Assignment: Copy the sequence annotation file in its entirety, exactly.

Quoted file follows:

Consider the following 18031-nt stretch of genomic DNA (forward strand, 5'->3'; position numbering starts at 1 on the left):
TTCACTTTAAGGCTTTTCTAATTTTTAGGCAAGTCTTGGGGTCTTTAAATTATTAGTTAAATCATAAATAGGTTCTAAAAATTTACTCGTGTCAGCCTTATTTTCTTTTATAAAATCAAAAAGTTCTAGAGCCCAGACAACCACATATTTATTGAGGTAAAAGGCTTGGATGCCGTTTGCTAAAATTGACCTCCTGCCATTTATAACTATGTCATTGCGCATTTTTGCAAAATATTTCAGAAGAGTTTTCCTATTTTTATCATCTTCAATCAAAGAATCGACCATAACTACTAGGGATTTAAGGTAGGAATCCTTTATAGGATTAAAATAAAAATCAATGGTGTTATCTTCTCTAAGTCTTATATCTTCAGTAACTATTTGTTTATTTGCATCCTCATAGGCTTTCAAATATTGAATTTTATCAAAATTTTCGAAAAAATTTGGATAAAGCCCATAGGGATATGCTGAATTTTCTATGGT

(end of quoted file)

Consider the following 18031-nt stretch of genomic DNA (forward strand, 5'->3'; position numbering starts at 1 on the left):
TTCACTTTAAGGCTTTTCTAATTTTTAGGCAAGTCTTGGGGTCTTTAAATTATTAGTTAAATCATAAATAGGTTCTAAAAATTTACTCGTGTCAGCCTTATTTTCTTTTATAAAATCAAAAAGTTCTAGAGCCCAGACAACCACATATTTATTGAGGTAAAAGGCTTGGATGCCGTTTGCTAAAATTGACCTCCTGCCATTTATAACTATGTCATTGCGCATTTTTGCAAAATATTTCAGAAGAGTTTTCCTATTTTTATCATCTTCAATCAAAGAATCGACCATAACTACTAGGGATTTAAGGTAGGAATCCTTTATAGGATTAAAATAAAAATCAATGGTGTTATCTTCTCTAAGTCTTATATCTTCAGTAACTATTTGTTTATTTGCATCCTCATAGGCTTTCAAATATTGAATTTTATCAAAATTTTCGAAAAAATTTGGATAAAGCCCATAGGGATATGCTGAATTTTCTATGGT